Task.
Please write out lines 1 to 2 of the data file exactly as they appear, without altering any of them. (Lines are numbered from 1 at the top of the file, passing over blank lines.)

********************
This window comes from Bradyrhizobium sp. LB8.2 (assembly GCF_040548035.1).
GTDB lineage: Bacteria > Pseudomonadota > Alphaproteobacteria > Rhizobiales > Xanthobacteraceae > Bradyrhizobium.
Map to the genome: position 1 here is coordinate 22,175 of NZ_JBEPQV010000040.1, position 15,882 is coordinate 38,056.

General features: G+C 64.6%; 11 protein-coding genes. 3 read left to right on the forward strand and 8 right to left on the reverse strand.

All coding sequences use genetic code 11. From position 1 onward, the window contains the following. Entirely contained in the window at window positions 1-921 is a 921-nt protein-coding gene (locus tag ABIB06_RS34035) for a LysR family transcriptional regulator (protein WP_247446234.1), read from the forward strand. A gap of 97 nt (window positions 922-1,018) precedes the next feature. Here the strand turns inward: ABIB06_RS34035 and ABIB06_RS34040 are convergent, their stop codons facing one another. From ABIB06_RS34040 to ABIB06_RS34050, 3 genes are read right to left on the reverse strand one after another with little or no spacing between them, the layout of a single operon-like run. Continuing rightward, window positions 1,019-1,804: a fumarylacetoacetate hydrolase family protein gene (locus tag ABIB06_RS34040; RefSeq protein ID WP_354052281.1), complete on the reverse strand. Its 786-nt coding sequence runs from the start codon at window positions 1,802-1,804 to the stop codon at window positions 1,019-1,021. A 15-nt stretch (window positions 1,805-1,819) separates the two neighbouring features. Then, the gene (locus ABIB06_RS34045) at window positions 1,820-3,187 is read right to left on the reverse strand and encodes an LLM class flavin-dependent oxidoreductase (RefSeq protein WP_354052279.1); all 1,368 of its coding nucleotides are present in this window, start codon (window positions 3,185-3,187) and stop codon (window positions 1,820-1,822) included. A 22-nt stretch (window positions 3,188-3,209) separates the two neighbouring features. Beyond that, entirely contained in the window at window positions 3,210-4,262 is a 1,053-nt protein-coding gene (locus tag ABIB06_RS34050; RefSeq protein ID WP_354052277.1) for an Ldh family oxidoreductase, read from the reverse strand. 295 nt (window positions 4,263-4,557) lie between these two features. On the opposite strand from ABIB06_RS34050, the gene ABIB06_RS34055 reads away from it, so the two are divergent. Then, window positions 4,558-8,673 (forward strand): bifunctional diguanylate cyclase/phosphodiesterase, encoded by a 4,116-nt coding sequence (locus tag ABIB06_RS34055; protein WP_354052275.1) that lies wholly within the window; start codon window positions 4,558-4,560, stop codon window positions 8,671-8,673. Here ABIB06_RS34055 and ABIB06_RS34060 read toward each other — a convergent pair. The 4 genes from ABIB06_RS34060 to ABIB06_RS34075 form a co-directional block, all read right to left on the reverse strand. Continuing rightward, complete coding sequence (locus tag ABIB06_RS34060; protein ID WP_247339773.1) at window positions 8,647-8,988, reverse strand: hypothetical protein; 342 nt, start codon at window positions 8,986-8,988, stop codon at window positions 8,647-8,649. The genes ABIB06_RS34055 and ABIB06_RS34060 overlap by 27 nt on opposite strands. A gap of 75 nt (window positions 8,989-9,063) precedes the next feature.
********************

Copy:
This window comes from Bradyrhizobium sp. LB8.2 (assembly GCF_040548035.1).
GTDB lineage: Bacteria > Pseudomonadota > Alphaproteobacteria > Rhizobiales > Xanthobacteraceae > Bradyrhizobium.